By the close of the 18th Century, the French people had suffered the execution of their King along with most of the aristocracy, streets flowing with the blood of the Reign of Terror, economic mismanagement, recession, poverty, out of control inflation, and protracted war with Austria, England, and Russia. At least the radical atheist socialist Jacobins had finally been appropriately fed to their own guillotines.
Unfortunately, the ugly business of governing a country in economic crisis and an unresolved war with most of the other great powers of Europe remained. The political leadership in Paris seemed no more capable of solving these problems than either the murderous Committee of Public Safety or the feckless King Louis XVI before them. Their society coming apart, the French people were desperate for a strong leader.
Enter Napoleon Bonaparte. Napoleon had a proven record on the field of battle, having famously won battles on and off of the continent, despite the dire situation domestically. In November 1799, with the adoration of his countrymen, he seized political power, while promising to right all of the political, economic, and military woes of the French people. He ruled with flare and confrontation, pitting France against the world.
In politics… never retreat, never retract… never admit a mistake.
– Napoleon Bonaparte
Donald Trump is the uneducated, white, working class American’s Napoleon. Sure, Trump lacks the military career, the code of honor, or even the keen political instincts of Napoleon, but Donald definitely has the overblown self importance, the unnecessarily combative foreign policy, the total obliviousness to his own fallibility, and, most crucially, a domestic populace that largely doesn’t care about any of this.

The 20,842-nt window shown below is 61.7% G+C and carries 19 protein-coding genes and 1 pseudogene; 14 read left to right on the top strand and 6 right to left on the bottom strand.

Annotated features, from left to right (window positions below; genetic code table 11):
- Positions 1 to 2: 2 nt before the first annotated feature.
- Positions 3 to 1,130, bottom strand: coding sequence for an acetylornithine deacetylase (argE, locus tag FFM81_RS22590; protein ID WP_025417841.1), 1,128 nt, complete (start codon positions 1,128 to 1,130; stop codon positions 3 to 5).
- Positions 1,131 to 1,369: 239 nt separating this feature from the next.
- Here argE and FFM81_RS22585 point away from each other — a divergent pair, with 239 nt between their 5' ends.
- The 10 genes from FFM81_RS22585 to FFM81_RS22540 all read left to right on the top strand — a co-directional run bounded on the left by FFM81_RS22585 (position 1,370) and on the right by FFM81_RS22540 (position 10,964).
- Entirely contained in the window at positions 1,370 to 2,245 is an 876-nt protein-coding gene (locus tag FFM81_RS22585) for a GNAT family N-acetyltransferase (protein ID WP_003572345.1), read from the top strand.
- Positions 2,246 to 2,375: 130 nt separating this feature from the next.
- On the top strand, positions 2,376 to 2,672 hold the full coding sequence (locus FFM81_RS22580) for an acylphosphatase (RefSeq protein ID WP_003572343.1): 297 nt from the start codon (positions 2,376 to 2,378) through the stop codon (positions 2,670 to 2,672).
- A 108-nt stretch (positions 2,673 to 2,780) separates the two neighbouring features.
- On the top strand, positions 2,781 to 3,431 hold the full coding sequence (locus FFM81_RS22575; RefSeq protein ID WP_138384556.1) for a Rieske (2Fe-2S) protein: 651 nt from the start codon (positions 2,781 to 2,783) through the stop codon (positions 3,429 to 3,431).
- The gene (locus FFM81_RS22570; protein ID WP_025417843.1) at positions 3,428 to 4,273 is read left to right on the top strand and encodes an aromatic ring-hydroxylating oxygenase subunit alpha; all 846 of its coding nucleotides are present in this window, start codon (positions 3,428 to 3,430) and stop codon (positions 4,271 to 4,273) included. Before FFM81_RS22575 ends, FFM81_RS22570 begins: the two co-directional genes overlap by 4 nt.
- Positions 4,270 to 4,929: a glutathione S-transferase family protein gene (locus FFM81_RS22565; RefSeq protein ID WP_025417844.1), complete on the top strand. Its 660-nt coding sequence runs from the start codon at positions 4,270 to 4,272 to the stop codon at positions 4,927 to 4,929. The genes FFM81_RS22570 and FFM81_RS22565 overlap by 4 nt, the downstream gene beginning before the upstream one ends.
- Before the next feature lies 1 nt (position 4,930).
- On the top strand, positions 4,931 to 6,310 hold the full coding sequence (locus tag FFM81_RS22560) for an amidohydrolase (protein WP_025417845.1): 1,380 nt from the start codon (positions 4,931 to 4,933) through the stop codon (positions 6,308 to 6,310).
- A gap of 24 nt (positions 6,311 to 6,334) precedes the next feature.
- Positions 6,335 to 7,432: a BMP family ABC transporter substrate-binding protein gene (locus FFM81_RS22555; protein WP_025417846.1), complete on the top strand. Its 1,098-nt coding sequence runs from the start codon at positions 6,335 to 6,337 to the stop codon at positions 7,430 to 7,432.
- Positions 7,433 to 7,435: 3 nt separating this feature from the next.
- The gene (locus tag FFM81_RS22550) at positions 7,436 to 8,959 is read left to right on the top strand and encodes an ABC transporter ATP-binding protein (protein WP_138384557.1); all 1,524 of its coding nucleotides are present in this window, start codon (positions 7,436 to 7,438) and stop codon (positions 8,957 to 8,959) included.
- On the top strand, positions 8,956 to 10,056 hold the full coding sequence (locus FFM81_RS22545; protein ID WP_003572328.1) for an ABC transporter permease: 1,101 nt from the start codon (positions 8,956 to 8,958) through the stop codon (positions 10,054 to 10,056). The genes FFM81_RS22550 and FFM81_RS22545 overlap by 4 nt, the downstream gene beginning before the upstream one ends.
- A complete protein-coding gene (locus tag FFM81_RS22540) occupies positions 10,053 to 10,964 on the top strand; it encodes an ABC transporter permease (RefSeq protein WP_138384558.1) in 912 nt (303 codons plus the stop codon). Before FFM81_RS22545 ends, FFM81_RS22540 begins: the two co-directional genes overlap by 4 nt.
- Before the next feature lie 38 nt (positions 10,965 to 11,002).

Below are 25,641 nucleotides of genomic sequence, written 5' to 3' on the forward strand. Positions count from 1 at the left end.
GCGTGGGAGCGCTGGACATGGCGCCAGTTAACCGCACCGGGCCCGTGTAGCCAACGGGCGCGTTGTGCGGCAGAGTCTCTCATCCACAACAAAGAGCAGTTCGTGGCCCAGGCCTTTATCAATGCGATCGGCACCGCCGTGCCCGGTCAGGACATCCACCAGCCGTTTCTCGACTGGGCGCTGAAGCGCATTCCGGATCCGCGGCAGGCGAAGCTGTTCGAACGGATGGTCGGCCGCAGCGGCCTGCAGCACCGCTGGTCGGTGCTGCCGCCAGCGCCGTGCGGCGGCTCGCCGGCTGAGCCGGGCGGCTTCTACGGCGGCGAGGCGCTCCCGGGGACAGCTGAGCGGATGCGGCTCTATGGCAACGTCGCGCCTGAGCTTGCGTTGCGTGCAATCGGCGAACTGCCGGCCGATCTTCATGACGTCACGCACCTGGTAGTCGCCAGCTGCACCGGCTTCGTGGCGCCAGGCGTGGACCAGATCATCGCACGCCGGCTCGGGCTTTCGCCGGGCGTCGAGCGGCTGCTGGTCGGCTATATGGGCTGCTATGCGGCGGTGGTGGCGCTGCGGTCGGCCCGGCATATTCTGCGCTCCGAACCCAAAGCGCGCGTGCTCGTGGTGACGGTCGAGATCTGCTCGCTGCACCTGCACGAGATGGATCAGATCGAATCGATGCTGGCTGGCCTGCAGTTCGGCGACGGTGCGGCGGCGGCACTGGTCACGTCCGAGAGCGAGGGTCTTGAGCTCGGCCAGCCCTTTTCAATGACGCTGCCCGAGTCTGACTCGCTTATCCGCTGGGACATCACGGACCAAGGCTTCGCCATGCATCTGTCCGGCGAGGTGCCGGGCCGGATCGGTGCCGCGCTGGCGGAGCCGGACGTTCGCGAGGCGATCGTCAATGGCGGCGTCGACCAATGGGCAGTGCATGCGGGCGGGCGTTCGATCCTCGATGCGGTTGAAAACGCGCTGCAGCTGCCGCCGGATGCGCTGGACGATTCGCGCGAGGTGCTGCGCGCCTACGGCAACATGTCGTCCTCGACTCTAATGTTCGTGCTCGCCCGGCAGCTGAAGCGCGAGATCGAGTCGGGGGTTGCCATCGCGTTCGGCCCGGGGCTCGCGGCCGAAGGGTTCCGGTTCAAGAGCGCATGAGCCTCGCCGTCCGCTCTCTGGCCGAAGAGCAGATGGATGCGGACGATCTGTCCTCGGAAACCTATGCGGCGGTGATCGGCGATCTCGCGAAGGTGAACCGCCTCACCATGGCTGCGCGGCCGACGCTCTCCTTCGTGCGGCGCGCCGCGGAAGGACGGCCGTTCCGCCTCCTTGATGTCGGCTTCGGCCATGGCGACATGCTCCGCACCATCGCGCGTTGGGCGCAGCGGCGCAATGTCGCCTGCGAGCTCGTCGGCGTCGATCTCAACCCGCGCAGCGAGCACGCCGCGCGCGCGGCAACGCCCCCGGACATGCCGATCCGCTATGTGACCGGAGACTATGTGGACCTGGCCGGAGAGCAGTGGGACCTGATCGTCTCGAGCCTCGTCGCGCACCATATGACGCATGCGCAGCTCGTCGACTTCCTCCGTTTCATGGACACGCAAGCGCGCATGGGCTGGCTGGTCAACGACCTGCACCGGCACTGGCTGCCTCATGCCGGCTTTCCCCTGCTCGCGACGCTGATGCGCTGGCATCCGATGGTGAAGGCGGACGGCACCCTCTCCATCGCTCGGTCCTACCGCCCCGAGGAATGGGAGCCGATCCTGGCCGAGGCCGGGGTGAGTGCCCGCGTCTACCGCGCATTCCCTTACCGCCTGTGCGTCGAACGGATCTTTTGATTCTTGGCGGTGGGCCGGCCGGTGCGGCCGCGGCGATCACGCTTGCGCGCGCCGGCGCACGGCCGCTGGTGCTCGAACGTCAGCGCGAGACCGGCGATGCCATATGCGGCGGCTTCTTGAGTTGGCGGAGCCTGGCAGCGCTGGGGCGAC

Donald likes to imagine business and trade as war, and, in that ridiculous context, he fancies himself something of a conquering hero (his actual record is considerably more dismal). Part of Trump’s political appeal, like Napoleon’s, has been the promise of restoring America to greatness after years of mismanagement domestically and abroad. Just like Napoleon, Donald seeks to achieve this goal through prolonged conflict.
Things seem to be going as well for our tangerine Napoleon’s economic campaign against the entire industrialized world as Napoleon’s continental campaign did. By 1815, Napoleon’s army was defeated (for the second time), and Napoleon himself was exiled (for the second time) to St. Helena, where he died six years later. France fell back into deep economic troubles, drowning in war debt, and occupied by her long time foes.
In politics, stupidity is not a handicap.
– Napoleon Bonaparte
As you read this, the prolonged trade conflict Trump promised would be quick and easy to win has started impacting several industries, including agriculture, and our debt continues to pile up. There are also indications that the economy is about to turn sour. These are not desirable outcomes for America, but, so long as Trump is allowed to continue his misguided trade wars, we, the American people, continue to pay for it.
Someone, anyone, must stop Trump before it’s too late.
Liberty is For The Win!